alanwilliamson

Installing Java ... not for the faint hearted

At the weekend my cousin innocently commented to me that he was having some problems with his Java installation and asked if I could have a look for him.  He manages a fleet of lorries that go all over Europe and one of the tools he has is a real time tracker of where every driver and vehicle is.  This is given to him via a Java applet within a management web site.  It is works beautifully on his machine at work, but wanted to keep an eye on things when he was at home.

The problem was that FireFox, IE and AOL's browser was reporting a missing plugin, but when he went to install it, the installation routine noted that it was already installed and left him at that.  This is where a normal web user leaves it and forgets all about Java as that horrible thing that won't work.  Flash anyone?

 Well the problem stems from the fact that the previous installation attempt had not completed properly.  In their wisdom, Sun must be writing into the Windows registry that everything completed normally before it actually completes.  That wouldn't be quite so bad, if the installation program could verify for itself that Java was properly installed instead of relying on an entry in a registry that can be so easily be modified.  So lots of things here Sun could be doing but aren't.

Looking at the directories it was clear stuff was missing.  Infact it was missing so much that the de-installation program could not be found and therefore we couldn't actually progress any further.  Now the reasons why the installation didn't complete doesn't really matter, but it didn't and therefore one has to work with that eventuality.  You know what they say - Assumption is the mother of all fuck ups!  Only assume everything works if you can fire up a simple .class; until then treat it as failed.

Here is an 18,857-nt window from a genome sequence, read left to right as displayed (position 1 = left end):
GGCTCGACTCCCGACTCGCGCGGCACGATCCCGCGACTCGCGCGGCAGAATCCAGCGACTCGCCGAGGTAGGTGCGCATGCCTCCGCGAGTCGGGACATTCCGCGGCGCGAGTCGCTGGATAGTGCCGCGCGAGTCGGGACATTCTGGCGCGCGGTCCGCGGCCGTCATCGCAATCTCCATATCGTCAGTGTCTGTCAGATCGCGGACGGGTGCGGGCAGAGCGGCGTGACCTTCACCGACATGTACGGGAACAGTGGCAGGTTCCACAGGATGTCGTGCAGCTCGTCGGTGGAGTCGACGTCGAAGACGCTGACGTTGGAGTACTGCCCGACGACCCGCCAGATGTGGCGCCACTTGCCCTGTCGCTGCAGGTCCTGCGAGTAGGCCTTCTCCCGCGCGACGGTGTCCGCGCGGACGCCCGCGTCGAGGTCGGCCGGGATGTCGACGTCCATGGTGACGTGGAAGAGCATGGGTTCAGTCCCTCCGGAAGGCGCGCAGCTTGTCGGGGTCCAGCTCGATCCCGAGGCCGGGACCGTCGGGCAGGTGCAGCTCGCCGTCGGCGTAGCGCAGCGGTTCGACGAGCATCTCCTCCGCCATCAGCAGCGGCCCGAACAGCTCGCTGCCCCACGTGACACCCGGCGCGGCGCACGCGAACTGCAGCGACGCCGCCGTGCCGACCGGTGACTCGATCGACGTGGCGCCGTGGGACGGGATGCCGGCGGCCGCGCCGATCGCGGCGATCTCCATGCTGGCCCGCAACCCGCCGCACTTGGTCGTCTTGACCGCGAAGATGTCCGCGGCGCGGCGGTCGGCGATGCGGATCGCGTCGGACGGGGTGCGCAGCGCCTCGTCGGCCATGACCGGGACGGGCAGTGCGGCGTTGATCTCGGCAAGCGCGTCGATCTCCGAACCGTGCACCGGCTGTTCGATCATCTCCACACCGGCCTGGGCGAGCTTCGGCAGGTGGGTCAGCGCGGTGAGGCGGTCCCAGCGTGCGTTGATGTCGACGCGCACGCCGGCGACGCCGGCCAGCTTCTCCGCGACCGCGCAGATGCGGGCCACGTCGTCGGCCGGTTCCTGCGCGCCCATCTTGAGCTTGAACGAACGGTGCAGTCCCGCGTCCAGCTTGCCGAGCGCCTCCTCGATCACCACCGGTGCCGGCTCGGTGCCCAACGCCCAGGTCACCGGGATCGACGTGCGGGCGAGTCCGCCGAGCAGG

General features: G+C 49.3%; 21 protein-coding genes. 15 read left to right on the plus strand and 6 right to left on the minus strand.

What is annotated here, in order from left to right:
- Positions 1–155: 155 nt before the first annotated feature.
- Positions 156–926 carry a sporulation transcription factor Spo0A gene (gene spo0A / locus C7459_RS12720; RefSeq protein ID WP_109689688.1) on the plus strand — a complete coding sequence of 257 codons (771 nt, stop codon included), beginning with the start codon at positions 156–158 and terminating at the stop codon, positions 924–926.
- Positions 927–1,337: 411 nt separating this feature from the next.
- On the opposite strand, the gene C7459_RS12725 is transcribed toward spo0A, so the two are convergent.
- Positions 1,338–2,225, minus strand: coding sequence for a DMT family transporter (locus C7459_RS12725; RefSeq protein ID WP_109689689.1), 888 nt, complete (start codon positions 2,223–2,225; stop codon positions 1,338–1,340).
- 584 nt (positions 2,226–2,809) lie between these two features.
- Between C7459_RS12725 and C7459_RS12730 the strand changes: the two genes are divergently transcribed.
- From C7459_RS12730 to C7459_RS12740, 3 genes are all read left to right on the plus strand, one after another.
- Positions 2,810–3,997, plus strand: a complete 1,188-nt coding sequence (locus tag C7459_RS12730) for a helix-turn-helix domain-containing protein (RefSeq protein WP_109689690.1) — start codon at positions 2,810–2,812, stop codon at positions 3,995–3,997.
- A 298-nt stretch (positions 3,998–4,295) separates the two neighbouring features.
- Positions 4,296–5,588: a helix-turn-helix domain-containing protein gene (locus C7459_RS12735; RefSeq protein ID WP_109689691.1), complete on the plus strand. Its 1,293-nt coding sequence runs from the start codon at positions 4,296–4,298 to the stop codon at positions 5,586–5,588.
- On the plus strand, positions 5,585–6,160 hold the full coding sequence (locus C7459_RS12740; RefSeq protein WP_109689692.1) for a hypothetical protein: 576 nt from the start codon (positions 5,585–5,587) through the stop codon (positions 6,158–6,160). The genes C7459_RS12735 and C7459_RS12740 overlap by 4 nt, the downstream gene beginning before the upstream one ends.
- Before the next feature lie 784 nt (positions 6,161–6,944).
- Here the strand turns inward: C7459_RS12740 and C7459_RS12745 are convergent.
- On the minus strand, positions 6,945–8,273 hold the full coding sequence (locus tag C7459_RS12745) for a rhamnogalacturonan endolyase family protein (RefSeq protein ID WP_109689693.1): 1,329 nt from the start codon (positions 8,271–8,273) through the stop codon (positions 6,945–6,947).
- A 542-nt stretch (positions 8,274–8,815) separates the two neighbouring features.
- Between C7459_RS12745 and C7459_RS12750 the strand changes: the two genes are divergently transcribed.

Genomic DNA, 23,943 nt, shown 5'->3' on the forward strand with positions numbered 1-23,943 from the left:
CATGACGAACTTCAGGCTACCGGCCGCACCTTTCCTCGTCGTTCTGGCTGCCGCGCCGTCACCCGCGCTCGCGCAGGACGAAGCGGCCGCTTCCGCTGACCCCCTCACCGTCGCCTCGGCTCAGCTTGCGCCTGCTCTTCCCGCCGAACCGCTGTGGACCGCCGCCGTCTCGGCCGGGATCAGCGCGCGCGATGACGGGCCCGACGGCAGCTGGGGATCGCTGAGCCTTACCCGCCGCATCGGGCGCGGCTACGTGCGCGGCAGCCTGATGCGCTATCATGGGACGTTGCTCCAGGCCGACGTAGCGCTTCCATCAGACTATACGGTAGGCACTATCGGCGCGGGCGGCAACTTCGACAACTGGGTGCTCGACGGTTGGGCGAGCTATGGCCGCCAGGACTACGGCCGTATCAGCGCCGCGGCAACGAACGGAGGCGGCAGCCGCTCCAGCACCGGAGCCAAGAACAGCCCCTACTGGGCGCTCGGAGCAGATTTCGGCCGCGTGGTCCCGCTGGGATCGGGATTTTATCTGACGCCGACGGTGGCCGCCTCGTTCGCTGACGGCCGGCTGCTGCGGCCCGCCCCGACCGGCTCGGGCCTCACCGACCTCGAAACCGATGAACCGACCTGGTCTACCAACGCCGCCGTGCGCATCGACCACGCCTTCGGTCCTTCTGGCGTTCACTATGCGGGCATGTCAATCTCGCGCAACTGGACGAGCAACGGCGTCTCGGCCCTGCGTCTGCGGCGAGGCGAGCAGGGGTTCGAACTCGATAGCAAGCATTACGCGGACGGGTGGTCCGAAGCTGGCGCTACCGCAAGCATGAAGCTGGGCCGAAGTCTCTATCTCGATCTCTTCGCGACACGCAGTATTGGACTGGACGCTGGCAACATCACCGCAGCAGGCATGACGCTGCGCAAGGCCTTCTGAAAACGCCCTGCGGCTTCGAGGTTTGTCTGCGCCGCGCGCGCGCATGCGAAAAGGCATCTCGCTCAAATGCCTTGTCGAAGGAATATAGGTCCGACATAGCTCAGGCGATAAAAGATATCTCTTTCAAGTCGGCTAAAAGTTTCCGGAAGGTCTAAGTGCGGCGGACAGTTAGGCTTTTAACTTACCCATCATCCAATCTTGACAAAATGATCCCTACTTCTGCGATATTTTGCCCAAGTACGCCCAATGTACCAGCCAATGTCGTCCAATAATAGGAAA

I removed all the directories and cleaned out the registry, doing a search for all keys/values containing "J2SE" and removed all the entries.  Then fired up the installation program and proceeded to install Java.  All reported success.  Although, we've been down this avenue before, I wanted to see an applet run for myself.  I did not trust any verification routines on www.java.com.

Now speaking of Sun's consumer friendly Java site, here is a small challenge for you.  Goto http://www.java.com/ and see if you can actually find an applet anywhere to test with. I couldn't. Oh plenty of flash plugins all spouting crap to me about how wonderful Java is for powering games and what have you.  But no actual evidence of any Java on the site itself.  I finally resorted to heading over to the demo's on the 1.5 developer site to view the clock running before I was satisfied.  The AOL browser would not find Java for love nor money and finally just gave up even trying.

Had my cousin not had access to a Java expert he would have thrown it out and went back to the Ajax alternative that was shipping (which by the way was a beautiful use of Google Maps  and various other wee toys).  I would like to say this is an isolated case, but my Fedora 5 desktop here with Firefox, has never run an applet in its life but its not for the lack of trying!

Will open sourcing Java make any difference here I am left wondering.  Could the community pick up this thorny beast and have another run at it?  Installation is always going to a hard nut to crack, but there are certain things that you should and shouldn't do; but relying on the Windows Registry as a real state of the system is naive at best, and darn right stupid at worse.  As they say, there are certain look-hanging-fruit that could be picked off with the current installation routine that would make life so much easier and hopefully encourage the use and uptake of Java.

Incidentally this was all performed remotely using VNC which worked beautifully; i love software that could fit on a floppy still give so much value


 

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